Vice writer and director Adam McKay clearly likes controversy.

His latest film has been described as the most divisive out this season.

This unconventional political biopic paints former US vice-president Dick Cheney as a megalomaniac who puts his own political agenda above virtually everything else.

McKay is not averse to drawing comparisons with the current administration, telling Sky News that in terms of political manoeuvring, his subject was far more shrewd than Donald Trump.

"Cheney was quite brilliant in what he did and he definitely loosened the screws on democracy and he was definitely smart enough to get in there and work the system," he says.

"The current guy who's president doesn't have that kind of bureaucratic knowledge, doesn't really understand government.

"I jokingly call Dick Cheney the safe-cracker - he's the one who got the diamonds out and then the current president is the one who came in and started walking around the empty office, trashing the office and eating a sandwich."

Adam McKay (centre) with Vice stars Sam Rockwell, Amy Adams, Adam McKay, Christian Bale and Steve Carell

McKay says Mr Trump is "dispiriting and upsetting because he doesn't care about anything", but Cheney "levied a lot of damage; we invaded a country, we started torturing - there's some pretty major stuff, the world economy collapsed on his watch".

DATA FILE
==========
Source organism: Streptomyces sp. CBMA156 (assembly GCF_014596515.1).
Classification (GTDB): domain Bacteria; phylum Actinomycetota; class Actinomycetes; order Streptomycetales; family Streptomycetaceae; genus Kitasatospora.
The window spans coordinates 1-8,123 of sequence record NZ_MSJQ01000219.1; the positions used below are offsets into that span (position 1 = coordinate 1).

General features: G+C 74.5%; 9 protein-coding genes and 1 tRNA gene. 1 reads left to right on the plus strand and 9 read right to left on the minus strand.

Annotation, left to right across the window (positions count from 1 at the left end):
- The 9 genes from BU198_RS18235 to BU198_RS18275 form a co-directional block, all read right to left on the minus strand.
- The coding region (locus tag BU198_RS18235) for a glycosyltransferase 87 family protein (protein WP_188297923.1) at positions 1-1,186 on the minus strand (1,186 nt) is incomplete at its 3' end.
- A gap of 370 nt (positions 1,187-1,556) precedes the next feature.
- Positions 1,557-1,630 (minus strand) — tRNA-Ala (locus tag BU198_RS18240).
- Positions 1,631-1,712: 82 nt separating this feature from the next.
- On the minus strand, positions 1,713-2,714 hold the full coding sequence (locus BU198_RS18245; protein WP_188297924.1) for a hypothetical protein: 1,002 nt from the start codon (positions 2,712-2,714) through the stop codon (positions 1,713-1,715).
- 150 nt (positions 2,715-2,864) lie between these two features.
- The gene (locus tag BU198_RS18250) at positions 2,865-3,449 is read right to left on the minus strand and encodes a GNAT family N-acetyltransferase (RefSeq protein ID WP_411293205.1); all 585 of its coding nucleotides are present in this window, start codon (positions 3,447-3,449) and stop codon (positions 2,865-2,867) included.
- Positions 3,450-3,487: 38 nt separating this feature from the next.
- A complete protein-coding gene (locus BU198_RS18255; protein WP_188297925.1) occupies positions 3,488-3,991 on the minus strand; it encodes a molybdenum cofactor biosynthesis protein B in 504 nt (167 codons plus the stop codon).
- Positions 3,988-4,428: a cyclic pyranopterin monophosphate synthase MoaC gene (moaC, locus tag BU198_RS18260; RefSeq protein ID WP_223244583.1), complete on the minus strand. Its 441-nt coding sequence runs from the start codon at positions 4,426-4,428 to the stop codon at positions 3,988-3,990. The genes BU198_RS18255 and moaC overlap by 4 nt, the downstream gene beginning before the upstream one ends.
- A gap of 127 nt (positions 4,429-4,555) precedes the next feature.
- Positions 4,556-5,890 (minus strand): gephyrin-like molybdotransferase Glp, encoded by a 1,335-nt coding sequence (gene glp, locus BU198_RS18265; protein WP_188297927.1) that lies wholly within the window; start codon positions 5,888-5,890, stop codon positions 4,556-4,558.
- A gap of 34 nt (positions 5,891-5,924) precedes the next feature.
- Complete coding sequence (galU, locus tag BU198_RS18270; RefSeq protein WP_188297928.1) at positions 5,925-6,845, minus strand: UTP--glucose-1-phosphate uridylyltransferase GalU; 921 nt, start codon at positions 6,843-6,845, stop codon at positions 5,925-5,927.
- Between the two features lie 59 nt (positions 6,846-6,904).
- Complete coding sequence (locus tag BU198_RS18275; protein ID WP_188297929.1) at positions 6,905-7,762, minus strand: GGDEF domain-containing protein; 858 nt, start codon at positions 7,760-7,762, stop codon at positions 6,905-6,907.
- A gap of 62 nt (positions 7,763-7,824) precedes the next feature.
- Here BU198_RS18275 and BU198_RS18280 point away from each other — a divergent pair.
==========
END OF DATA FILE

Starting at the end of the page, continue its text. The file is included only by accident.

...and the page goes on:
The film stars Christian Bale as Cheney and Amy Adams as his wife Lynne, and has already won a clutch of awards - including best actor for Bale at the Golden Globes.

However, it has certainly not been embraced by all, with reports Ivanka Trump and her husband Jared Kushner walked out of a screening.

This is something McKay seems to relish.

"I think a lot of the Republicans wanted to pretend that the Bush-Cheney years never happened, so some were very unhappy that this movie came out.

"As far as Ivanka and Jared walking out, that is the least surprising thing I've ever heard and I'm amazed they bought a ticket.

"I think they meant to buy a ticket for Mule and got Vice," he says, referencing the latest movie from Clint Eastwood, based on the true story of a Second World War veteran in his 80s who became a drug courier.

"They knew it was about some cranky old white guy and couldn't figure out which."

McKay, who had huge success in 2015 with The Big Short, which looked at the financial crisis of 2007-2008, also hinted at making another movie about the "crazy political system in the United States".

He says both Vice and The Big Short are part of his 'What the heck is going on?" trilogy, aiming to make audiences "unsettled, uncomfortable and surprised".